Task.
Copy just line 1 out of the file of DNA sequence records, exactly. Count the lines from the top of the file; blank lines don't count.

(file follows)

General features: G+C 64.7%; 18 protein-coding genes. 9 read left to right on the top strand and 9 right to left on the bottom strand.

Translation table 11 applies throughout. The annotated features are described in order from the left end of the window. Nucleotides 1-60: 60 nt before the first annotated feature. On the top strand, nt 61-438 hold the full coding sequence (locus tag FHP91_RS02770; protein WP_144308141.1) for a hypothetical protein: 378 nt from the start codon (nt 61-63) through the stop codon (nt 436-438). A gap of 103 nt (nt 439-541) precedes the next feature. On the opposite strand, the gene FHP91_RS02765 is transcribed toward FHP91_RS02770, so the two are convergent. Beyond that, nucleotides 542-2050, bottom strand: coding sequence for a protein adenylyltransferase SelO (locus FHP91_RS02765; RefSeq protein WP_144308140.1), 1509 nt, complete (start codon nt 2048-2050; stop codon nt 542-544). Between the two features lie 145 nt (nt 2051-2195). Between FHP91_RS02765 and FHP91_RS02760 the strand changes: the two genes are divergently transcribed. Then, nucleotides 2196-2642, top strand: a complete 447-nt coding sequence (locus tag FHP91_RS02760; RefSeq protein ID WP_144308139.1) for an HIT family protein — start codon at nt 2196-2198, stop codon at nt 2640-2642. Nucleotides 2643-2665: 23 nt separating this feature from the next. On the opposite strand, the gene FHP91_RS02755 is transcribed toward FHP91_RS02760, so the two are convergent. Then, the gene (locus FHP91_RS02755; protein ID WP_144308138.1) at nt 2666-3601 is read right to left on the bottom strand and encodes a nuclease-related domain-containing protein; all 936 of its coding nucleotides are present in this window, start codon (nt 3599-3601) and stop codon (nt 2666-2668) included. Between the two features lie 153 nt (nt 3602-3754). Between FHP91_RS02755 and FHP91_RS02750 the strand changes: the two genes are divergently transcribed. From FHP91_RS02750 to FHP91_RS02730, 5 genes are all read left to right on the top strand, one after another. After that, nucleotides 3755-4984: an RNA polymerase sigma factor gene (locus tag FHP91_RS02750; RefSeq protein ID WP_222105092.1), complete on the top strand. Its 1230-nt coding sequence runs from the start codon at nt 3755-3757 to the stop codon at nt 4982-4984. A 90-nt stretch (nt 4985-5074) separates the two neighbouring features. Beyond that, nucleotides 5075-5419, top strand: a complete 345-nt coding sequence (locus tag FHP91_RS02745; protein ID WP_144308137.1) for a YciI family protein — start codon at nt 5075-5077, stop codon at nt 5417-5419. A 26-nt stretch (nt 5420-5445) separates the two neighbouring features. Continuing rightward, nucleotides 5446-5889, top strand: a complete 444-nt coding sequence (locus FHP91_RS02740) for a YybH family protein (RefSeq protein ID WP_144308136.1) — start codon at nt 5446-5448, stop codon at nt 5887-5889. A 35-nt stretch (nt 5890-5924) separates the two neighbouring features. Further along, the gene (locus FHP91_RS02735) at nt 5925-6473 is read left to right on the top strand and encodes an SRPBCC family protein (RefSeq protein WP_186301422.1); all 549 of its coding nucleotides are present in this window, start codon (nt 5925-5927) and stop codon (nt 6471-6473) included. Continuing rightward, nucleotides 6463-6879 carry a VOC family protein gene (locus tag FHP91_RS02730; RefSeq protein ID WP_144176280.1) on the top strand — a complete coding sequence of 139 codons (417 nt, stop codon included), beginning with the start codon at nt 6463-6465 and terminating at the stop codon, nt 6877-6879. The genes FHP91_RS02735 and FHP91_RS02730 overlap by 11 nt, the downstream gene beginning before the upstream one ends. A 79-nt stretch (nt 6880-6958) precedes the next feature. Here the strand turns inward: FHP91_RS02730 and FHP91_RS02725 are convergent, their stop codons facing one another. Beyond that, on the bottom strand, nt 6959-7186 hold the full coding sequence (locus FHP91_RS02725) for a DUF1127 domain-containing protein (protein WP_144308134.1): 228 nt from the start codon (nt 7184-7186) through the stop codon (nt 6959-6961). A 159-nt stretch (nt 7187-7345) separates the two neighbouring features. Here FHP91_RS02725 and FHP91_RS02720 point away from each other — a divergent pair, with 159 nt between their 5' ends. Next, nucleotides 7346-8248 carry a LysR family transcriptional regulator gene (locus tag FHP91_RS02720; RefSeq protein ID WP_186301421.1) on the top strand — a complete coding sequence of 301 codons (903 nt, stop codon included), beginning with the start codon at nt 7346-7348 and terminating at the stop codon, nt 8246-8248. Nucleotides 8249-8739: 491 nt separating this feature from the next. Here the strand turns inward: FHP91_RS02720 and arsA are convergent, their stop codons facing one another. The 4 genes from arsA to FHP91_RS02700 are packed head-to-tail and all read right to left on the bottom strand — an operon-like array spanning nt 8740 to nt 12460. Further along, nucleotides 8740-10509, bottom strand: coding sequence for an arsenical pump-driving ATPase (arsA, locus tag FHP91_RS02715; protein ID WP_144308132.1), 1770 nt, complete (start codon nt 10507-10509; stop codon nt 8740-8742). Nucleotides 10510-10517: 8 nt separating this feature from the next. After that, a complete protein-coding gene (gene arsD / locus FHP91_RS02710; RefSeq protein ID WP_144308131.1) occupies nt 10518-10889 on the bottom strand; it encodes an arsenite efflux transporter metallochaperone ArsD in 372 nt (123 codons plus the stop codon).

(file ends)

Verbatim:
General features: G+C 64.7%; 18 protein-coding genes. 9 read left to right on the top strand and 9 right to left on the bottom strand.